By Keith Idec
Dillian Whyte isn’t interested in a rematch with Joseph Parker.
New Zealand’s Parker spoke last week about boxing Whyte again, before Parker stopped Australia’s Alex Leapai in the 10th round Saturday night in Providence, Rhode Island. Whyte (25-1, 18 KOs), who’s scheduled to box Colombia’s Oscar Rivas (26-0, 18 KOs) on July 13 at O2 Arena in London, wants a heavyweight title shot if he beats Rivas, not a second fight with the former WBO champion.
“Parker was never in my plans,” Whyte told Sky Sports on Wednesday. “I beat him already, so why would he be in my plans? Someone I’ve beaten already. He wants me to be in his plans, but he’s not in my plans.
“That’s what I don’t get. Him and [co-promoter] David Higgins are talking rubbish. Why would I chase someone I’ve already beaten? It makes no sense.”
Whyte wasn’t impressed with Parker’s victory over Leapai, either. Parker (26-2, 20 KOs) spent much of their one-sided fight landing power punches on Leapai (32-8-4, 26 KOs), but Whyte wonders why he didn’t truly take out a 39-year-old opponent who took their fight on short notice.
“It was terrible,” Whyte said. “I don’t understand what was going on and what trainer Kevin Barry was telling him. Someone like Leapai, you smash their head in. I think a heavy bag is more dangerous than Leapai. A heavy bag will swing back. The heavy bag will hit you a couple of times.”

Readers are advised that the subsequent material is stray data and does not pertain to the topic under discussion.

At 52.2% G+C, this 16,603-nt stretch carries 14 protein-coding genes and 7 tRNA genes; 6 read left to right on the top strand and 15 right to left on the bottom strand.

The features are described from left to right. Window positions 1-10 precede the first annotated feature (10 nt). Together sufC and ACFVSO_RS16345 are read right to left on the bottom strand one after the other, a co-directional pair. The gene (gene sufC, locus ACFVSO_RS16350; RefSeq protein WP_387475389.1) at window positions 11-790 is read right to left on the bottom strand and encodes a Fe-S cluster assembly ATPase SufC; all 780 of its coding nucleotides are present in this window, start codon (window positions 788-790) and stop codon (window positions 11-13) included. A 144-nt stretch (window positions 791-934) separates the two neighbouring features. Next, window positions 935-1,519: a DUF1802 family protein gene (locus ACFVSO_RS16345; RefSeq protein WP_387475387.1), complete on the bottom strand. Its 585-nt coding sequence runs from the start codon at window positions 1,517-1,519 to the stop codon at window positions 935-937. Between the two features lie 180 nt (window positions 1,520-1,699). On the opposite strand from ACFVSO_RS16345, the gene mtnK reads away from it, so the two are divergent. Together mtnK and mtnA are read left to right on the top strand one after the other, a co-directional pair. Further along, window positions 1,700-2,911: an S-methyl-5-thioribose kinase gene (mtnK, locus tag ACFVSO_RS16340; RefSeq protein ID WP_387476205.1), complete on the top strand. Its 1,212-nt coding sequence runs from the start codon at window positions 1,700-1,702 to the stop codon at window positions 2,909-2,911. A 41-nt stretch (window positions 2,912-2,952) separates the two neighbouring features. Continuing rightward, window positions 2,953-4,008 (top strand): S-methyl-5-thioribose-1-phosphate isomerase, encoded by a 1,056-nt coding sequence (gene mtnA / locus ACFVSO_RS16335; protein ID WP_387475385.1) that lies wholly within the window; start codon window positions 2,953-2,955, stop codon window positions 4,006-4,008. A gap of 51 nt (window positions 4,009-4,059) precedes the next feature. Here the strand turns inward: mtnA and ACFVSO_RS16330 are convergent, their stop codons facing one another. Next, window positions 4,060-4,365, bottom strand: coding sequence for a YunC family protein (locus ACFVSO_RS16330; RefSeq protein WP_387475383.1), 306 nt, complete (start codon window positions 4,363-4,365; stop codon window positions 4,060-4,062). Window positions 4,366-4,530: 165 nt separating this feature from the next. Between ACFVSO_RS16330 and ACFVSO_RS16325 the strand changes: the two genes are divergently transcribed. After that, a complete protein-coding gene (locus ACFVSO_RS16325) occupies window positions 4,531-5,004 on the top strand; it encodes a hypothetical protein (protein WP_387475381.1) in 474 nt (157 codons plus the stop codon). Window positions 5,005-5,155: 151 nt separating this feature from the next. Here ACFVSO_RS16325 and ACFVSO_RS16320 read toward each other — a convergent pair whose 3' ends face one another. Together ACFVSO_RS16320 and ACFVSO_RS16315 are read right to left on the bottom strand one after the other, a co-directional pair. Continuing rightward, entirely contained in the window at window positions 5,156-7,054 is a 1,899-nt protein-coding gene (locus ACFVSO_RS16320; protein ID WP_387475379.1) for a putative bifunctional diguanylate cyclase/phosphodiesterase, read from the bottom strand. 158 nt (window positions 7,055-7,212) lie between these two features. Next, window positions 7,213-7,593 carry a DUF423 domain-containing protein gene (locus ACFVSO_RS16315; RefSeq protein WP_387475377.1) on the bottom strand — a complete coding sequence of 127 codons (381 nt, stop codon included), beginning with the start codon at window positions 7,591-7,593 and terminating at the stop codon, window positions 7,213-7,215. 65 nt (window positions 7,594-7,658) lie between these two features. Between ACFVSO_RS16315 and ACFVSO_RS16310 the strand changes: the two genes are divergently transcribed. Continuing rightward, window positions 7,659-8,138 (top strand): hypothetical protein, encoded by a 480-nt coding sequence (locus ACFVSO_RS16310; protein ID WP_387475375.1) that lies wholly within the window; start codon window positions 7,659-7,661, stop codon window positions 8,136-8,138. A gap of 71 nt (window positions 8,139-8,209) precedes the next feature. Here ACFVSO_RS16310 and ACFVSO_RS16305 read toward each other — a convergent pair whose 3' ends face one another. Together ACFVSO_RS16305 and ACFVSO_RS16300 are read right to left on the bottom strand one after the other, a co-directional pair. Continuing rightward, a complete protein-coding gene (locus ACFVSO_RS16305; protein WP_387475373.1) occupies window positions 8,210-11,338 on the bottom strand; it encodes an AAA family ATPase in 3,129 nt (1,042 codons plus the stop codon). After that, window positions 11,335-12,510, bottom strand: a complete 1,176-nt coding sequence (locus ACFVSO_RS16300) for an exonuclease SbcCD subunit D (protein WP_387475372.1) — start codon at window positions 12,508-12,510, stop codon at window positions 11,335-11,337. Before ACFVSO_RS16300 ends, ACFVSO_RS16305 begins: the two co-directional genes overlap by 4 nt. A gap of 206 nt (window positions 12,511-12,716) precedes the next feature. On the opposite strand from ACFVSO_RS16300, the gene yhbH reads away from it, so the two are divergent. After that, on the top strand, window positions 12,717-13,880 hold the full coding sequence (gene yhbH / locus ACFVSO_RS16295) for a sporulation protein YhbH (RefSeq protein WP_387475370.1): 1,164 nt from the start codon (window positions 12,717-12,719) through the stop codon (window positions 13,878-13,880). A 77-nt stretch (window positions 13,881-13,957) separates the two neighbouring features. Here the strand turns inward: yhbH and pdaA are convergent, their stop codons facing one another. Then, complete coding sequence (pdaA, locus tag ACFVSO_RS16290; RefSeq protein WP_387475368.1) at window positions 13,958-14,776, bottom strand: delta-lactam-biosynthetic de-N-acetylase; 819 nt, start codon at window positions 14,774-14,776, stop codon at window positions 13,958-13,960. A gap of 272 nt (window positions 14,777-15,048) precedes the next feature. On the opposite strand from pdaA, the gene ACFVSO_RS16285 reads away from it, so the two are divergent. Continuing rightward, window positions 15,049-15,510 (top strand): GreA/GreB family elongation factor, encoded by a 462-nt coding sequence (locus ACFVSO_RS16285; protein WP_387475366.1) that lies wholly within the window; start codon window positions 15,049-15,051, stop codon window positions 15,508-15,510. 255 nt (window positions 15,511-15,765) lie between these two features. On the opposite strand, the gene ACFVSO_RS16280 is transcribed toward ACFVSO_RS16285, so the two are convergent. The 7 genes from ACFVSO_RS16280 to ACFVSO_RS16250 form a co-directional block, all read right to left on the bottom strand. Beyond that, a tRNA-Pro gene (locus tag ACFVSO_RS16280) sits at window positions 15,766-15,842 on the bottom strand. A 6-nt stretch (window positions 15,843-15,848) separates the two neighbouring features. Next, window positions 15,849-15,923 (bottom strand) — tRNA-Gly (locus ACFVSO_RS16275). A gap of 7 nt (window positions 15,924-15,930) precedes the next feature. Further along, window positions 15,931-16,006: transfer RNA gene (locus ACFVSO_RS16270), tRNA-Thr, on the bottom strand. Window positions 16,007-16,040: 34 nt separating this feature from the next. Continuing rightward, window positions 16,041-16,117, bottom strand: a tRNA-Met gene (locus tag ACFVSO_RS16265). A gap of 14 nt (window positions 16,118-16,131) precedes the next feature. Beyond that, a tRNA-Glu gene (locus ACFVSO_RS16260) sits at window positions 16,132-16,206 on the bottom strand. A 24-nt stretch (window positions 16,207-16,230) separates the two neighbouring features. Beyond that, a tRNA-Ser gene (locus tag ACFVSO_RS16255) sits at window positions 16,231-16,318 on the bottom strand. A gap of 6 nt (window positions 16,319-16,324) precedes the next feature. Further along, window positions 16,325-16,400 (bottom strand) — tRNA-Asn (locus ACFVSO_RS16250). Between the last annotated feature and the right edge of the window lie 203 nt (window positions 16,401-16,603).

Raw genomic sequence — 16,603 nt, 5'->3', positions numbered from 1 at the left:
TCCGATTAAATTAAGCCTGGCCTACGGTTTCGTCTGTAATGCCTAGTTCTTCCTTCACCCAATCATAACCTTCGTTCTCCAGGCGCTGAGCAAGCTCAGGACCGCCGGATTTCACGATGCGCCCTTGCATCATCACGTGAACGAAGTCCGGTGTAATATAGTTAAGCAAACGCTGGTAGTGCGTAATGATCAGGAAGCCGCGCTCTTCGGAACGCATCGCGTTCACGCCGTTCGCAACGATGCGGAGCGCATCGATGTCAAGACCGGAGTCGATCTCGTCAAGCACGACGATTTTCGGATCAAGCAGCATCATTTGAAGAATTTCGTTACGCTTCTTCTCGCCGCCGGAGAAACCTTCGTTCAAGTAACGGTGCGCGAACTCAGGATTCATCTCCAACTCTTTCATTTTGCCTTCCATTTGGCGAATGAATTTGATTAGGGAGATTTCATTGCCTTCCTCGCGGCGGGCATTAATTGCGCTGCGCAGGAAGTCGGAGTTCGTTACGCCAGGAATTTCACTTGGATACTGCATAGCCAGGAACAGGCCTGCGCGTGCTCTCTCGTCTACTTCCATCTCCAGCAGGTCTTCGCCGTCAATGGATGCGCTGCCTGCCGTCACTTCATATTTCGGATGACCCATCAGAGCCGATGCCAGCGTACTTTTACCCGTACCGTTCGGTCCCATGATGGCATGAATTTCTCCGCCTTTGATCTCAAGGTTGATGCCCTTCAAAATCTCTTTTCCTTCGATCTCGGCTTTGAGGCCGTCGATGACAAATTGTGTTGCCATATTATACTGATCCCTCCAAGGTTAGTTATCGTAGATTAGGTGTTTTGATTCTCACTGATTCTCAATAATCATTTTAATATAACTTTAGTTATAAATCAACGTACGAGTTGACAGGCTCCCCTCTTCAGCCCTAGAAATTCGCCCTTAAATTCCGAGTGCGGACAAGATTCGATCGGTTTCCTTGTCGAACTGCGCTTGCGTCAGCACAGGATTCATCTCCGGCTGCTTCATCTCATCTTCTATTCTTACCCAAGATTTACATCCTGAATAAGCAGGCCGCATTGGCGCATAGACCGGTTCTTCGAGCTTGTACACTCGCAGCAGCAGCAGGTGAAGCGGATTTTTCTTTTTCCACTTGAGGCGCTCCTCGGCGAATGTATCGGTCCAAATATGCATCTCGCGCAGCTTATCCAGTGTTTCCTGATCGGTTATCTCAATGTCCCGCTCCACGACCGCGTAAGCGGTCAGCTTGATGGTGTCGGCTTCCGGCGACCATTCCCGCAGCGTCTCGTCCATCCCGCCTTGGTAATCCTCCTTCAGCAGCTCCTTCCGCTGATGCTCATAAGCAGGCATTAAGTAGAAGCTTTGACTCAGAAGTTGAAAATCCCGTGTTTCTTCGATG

Whyte beat Parker by unanimous decision last July 28 at O2 Arena in London, where Whyte resides.
Their 12-rounder was very competitive, however, and Parker overcame knockdowns during the second and ninth rounds to drop Whyte in the final round. Whyte won 115-110, 114-111 and 113-112.
Parker realizes Whyte wants a title shot he seemingly has earned. But if he can’t land a fight against WBC champ Deontay Wilder or the winner of the Andy Ruiz-Anthony Joshua rematch, Parker would welcome a rematch with Whyte.
“Listen, if he gave me the call, I’d definitely fight him,” Parker told BoxingScene.com before he beat Leapai. “I respect what he’s trying to achieve. He’s trying to be the champion of the world and fight for the title. But if he doesn’t get the opportunity and doesn’t have the chance, I’ll be willing to take the fight. If they give me a call and say, ‘You’re fighting [Whyte] next month,’ I’m ready. I’m ready to fight him again and avenge the loss I have to him. I know I can beat him. On the day, you know, he was the better man. But I know, deep down, I can beat him if I have a rematch with him.”
Keith Idec is a senior writer/columnist for BoxingScene.com. He can be reached on Twitter @Idecboxing.